In agriculture, population density (also known as standing stock or plant density) is a measurement of the number of people living in a certain area, or in extreme cases, a given volume; it is a quantity of typenumber density.

It is a crucial geographical concept.

Biological population densities

Population density is defined as the number of people divided by the total land area or total water volume, as appropriate. Low densities have the potential to create an extinction vortex, which might result in additional reductions in fertility. This phenomenon is referred to as the Allee effect, after the scientist who discovered it. The following are some examples of factors that contribute to diminished fertility in low population densities:

  • Significantly increased difficulties in obtaining sexual partners
  • Increased interbreeding

Monaco has the distinction of being the most densely inhabited country in Europe at the moment. Located in Mongolian Steppes. Mongolia is the world’s least densely inhabited country, owing to its severe environment, which is a result of the country’s geographic location. The population of the European Union (2007–2012) is represented by regions and colors in this populationcartogram of the European Union.

Human densities

Population density is defined as the number of people living in a given unit of area, which is commonly expressed in terms of square kilometres or square miles and which may include or omit regions such as water or glaciers. This is frequently estimated for a certain county, city, nation, another area, or the entire planet. The world’s population is around 7,800,000,000, while the total area of the Earth (including land and sea) is approximately 510,000,000 km 2. (197,000,000 sq. mi.). As a result of this extremely rudimentary form of computation, the worldwide human population density is around 7,800,000,000 510,000,000 = 15.3 people per square kilometer of land area (40 per sq.

  • However, if only the Earth’s surface area of 150,000,000 km2 (58,000,000 sq.
  • mi.).
  • Furthermore, if Antarctica is omitted from the calculations, the population density increases to more than 55 persons per km2 (over 142 per sq.
  • More than half of the Earth’s geographical area is made up of unsuitable environments for human life, such as deserts and high mountains, and the majority of the world’s population tends to congregate around seaports and fresh-water sources.
  • Several of the world’s most densely inhabited areas are city-states, microstates, and urban dependencies, to name a few examples.
  • These areas have a limited land area and a high level of urbanization, with a city population that is economically specialized and that draws on rural resources from outside the area, demonstrating the distinction between high population density and overcrowding.
  • As a result, their population density is rather low.
  • Cities with high population densities are considered overpopulated by some, however this may vary depending on aspects such as the quality of housing and infrastructure, as well as the availability of available resources.

Although city population and area are highly dependent on the definition of “urban area” used, densities are almost always higher when only the center of the city is considered rather than when suburban settlements and intervening rural areas are considered, as in the agglomeration or metropolitan area definition (the latter sometimes including neighboring cities).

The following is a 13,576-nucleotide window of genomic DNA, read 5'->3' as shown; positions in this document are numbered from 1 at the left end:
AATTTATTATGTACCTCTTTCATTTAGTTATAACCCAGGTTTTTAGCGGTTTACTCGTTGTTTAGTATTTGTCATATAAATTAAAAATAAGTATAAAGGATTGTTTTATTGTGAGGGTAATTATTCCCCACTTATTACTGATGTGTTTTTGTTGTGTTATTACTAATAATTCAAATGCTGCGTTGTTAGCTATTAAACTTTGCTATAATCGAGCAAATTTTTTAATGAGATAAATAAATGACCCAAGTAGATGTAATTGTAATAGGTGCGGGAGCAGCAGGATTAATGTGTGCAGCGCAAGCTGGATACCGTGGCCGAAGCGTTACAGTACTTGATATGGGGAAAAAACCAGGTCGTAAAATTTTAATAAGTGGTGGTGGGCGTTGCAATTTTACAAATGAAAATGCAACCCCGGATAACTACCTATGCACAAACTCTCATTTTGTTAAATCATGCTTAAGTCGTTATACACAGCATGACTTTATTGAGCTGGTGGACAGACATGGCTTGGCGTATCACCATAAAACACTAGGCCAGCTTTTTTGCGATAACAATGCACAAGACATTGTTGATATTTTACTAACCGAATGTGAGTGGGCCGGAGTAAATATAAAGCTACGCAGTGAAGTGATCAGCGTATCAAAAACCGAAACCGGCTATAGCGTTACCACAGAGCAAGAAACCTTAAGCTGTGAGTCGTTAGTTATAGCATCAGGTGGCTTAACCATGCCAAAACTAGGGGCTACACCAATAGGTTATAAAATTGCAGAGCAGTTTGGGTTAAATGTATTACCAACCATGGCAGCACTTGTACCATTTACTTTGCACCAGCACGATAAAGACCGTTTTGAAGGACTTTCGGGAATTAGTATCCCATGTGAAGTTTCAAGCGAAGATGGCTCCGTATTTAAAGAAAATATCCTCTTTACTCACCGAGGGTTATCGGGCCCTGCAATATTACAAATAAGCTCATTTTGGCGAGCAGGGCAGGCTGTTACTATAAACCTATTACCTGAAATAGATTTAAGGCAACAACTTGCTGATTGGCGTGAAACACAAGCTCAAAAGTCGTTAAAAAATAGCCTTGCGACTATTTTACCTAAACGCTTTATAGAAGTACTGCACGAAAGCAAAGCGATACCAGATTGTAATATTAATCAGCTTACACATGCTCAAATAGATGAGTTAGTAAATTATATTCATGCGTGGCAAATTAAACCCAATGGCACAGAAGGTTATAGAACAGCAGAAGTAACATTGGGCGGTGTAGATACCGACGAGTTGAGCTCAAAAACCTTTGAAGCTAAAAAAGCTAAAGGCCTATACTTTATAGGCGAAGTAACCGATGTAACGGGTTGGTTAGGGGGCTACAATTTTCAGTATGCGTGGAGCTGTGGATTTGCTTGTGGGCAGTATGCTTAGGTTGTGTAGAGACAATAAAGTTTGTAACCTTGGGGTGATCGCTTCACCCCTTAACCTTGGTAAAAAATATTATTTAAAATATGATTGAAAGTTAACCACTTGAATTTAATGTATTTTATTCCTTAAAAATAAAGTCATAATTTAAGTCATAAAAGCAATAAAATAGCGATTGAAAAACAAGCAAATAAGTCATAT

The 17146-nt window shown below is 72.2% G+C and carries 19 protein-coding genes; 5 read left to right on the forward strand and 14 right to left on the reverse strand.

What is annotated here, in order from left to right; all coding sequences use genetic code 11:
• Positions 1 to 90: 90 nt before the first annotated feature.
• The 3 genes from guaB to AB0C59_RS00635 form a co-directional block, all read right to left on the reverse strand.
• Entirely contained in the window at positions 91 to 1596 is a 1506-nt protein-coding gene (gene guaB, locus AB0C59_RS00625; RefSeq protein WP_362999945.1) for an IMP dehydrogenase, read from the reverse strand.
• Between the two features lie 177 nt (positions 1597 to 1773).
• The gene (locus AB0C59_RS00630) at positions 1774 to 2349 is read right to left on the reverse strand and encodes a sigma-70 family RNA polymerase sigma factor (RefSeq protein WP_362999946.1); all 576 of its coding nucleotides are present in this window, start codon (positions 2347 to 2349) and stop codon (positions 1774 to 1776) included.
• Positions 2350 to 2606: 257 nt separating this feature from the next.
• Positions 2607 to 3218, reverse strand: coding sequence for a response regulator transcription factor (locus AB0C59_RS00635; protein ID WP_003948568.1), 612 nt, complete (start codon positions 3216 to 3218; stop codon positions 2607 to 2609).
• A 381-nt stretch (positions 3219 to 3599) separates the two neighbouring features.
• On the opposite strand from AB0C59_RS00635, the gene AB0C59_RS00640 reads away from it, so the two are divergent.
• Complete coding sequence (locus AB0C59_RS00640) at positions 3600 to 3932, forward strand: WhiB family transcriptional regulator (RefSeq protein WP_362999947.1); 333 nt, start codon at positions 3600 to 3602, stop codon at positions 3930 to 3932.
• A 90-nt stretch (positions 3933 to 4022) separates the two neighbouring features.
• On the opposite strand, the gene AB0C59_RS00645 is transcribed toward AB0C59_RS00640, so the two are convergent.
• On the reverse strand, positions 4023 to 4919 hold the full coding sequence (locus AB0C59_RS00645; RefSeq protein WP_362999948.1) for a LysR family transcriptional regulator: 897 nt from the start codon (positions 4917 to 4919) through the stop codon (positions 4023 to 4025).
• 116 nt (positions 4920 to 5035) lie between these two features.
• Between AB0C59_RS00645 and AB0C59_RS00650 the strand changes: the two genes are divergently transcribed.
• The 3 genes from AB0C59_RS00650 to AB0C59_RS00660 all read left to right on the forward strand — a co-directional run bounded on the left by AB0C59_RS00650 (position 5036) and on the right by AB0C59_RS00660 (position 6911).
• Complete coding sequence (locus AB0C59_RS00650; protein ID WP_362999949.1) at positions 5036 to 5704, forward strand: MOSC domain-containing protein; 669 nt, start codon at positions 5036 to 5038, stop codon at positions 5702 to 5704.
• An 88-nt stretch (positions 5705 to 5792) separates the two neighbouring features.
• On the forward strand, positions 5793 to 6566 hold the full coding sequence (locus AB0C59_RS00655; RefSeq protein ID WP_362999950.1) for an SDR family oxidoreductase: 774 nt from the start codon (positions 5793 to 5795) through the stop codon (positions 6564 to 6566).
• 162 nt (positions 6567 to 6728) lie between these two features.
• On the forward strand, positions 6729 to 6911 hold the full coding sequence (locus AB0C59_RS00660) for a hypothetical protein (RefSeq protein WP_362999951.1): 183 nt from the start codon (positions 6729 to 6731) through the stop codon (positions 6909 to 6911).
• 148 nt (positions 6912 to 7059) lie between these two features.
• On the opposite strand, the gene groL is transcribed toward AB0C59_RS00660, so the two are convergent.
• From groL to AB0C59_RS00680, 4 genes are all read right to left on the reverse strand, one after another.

Comparatively, based on a world population of 7.8 billion people, the world’s occupants, if imagined as a loose throng occupying little under 1 m 2(10 sq. ft) per person (cf. Jacobs Method), would take up a space that is slightly bigger than the state of Delaware’s total land area.

Countries and dependent territories

Population under 10,000,000

Rank Country or dependent territory Area Population Density
km 2 sq. mi. per km 2 per sq. mi.
1 Macau(China) 30.5 12 650,834 21,339 55,268
2 Monaco 2.02 0.78 37,550 18,589 48,145
3 Singapore 719.9 278 5,612,300 7,796 20,192
4 Hong Kong(China) 1,106.3 427 7,409,800 6,698 17,348
5 Gibraltar(UK) 6.8 2.6 33,140 4,874 12,624
6 Bahrain 757 292 1,451,200 1,917 4,965
7 Vatican City 0.44 0.17 800 1,818 4,709
8 Malta 315 122 475,701 1,510 3,911
9 Maldives 298 115 378,114 1,269 3,287
10 Bermuda(UK) 52 20 63,779 1,227 3,178
Population above 10,000,000

Rank Country Area Population Density
km 2 sq. mi. per km 2 per sq. mi.
6 Bangladesh 143,998 55,598 170,329,768 1,183 3,064
10 Taiwan 36,193 13,974 23,539,588 650 1,683
13 South Korea 100,210 38,691 51,824,142 517 1,339
14 Rwanda 26,338 10,169 12,955,768 492 1,274
16 Burundi 27,816 10,740 12,574,571 452 1,171
17 Haiti 27,065 10,450 11,743,017 434 1,124
18 Netherlands 41,526 16,033 17,572,831 423 1,096
19 India 3,287,240 1,269,210 1,374,547,140 418 1,083
22 Belgium 30,528 11,787 11,554,449 378 979
23 Philippines 300,000 115,831 109,961,895 367 951

Other methods of measurement

Population density is defined as the number of people living in a given unit of area, which is often expressed in terms of square kilometres or square miles and which may include or exclude regions such as water or glaciers, for example. Typically, this is estimated for a county, a city, a country, another area, or the entire planet, depending on the context. A rough estimate of the world’s population is around 7,800,000,000, with an estimated land and sea area totaling 510,000,000 km2 (including land and ocean) (197,000,000 sq.

  • The density of the world’s human population, according to this extremely primitive kind of estimate, is roughly 7,800,000,000 510 million = 15.3 people per square kilometer (40 per sq.
  • In contrast, if only the Earth’s surface area of 150,000,000 km2 (58,000,000 sq.
  • mi.).
  • If Antarctica is also eliminated, the population density increases to more than 55 individuals per square kilometer of land surface (over 142 per sq.